Horan: Don't pressure Petaia with timeframe on recovery

Super Rugby
by Emma Greenwood

Wallabies great Tim Horan has cautioned against a timeframe being imposed on rising star Jordan Petaia as he begins the road to recovery from a devastating shoulder injury.

Petaia went under the knife on Friday, undergoing a complete reconstruction after dislocating his left shoulder in a seemingly innocuous training accident in Argentina last week.

Initial reports have put the 19-year-old's recovery time at up to 20 weeks but Horan, who like Petaia made his Wallabies debut as a teen and suffered a career-threatening knee injury that kept him out of the game for a year, believes a public countdown to Petaia's return would be counterproductive for the rising star.

"Don't put a time on it, just come back when you're ready," Horan said.

"If they're saying 20 weeks, that's a gauge.

"It might take him 15 weeks, it might take him 25 weeks but I think us as media and Jordan himself, don't put a timeframe on it, come back when you're ready."

Petaia missed almost the entire Super Rugby season last year after suffering a foot injury just minutes into Queensland's second game.

While he was able to recover quickly to earn a spot in the Wallabies squad for the World Cup, Horan said missing a second Super Rugby season would be a mental challenge Petaia would have to overcome.

"It's always a challenge, probably more mentally than physically," he said.

"Physically, he gets an operation done (on Friday), so you go through that first week of a lot of pain and a lot of soul searching. Structurally, physically, the shoulder will be probably better than new after the operation, it's just rehab takes a lot out of you.

"But it's the mental space that's difficult that a lot of people find - I know I found personally, I know it's a long time ago  - making sure that every day you go to physio twice a day, you're doing strengthening exercises - and you're not playing, you're not around the guys as much.

"He'll get a lot of support but he had so much time on the sidelines last year that in his mind, he'll go, 'here we go again'."

Queensland coach Brad Thorn said the Reds had put plenty of support in place for Petaia, including the club's Rugby Union Players Association player development manager Matt Smith, as well as coaches and others who liaised not only with Petaia but his family.

"The thing that's the test around Jordy is how tight this group is and how much they care about him and look after him," Thorn said.

"The group's pretty good and they were gutted for Jordy and I feel like it's a real hidden strength for us is how tight they are, it's as tight a team as I've been a part of."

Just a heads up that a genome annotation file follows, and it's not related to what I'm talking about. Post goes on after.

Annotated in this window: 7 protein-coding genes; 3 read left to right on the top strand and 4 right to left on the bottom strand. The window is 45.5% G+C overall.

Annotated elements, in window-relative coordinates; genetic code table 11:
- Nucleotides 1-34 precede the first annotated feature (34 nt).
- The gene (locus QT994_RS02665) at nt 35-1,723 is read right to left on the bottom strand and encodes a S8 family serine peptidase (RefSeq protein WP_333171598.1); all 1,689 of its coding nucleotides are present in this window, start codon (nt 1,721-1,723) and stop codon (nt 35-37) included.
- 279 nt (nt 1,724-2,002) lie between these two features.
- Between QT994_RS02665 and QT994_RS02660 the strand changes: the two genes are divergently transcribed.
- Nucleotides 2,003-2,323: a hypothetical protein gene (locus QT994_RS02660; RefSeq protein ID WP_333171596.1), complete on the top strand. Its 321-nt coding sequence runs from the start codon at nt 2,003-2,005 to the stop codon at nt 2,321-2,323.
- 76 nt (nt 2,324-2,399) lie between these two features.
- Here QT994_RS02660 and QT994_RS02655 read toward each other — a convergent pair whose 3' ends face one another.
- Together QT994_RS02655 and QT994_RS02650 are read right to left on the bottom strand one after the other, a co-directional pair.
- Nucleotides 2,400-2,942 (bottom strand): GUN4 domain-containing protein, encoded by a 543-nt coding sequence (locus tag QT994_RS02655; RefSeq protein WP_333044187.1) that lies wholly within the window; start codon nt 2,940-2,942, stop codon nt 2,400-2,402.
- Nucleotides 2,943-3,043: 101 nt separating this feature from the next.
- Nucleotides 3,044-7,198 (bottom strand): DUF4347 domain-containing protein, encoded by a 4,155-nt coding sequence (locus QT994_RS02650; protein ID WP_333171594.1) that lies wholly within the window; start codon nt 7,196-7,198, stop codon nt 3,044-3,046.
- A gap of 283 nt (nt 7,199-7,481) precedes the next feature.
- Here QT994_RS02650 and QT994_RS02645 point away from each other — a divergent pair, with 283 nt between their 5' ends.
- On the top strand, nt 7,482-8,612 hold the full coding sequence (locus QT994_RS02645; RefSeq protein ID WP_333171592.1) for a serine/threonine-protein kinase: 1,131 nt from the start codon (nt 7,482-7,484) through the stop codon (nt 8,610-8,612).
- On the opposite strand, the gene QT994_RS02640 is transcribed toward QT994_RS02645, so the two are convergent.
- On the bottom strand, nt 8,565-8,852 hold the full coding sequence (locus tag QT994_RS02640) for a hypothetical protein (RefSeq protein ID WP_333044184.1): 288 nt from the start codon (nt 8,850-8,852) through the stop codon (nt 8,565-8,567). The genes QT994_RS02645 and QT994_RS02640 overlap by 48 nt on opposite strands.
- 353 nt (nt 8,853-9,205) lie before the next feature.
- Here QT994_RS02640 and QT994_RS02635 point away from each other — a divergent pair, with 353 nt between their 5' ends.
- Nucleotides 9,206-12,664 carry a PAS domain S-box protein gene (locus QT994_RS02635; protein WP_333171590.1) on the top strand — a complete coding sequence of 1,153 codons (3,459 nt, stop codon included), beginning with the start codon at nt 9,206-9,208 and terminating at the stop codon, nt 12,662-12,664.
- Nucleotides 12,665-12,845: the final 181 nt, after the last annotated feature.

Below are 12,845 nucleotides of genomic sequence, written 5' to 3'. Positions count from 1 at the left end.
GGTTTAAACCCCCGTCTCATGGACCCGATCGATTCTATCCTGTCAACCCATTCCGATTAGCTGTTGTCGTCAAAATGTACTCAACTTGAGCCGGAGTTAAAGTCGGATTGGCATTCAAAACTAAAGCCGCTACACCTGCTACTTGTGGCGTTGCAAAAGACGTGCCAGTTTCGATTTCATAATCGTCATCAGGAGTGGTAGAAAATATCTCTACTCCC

Horan had no doubt the Reds and Wallabies had all the right support around Petaia.

But he said the teen had to be allowed time to grieve as well before starting the long journey back to full fitness.

"It's harder the second time around because you have all of the doubts. He's just a normal kid, he's not bulletproof and he'll have some mental worries," Horan said.

"Physically he'll be fine but mentally, his parents can only do so much, teammates can only do so much, psychologists can only do so much.

"I'm sure there will be lots of support there for him but you've got to let someone grieve as well and go: 'I'm disappointed, I'm upset'.

"That takes a bit of time and whether that's one week or one month, you've got to go through that process.

"It's fine for people to come out and go: 'No worries Jordy, you're a great player, you'll come back'.

"Yes he will, but he's just got to take his time with it."

Some have criticised rugby officials for allowing Petaia to compete against men so early but Horan said his recovery last year and subsequent performances for the Wallabies at the World Cup showed there was no need to treat him with kid gloves as long as he was given time to recover.

Getting game time at club level would be an important part of the return though, with some doubts likely to linger after back-to-back major injuries.

"You doubt your ability, you don't forget how to play but you doubt your ability and by the time you come back to play, you probably have a five percent doubt, is the injury going to hold up," Horan said.

"You would have done so much rehab, so much physio, so much strength and conditioning work that you're 95 percent confident but it takes a couple of games to feel that you're back.

"He's till eligible to play colts football. So come back and play 20 minutes off the bench in colts football, score three tries and then go back to grade football.

"He'll be fine, it just takes time and you can't rush it. And don’t' put a timeframe on when he's going to come back."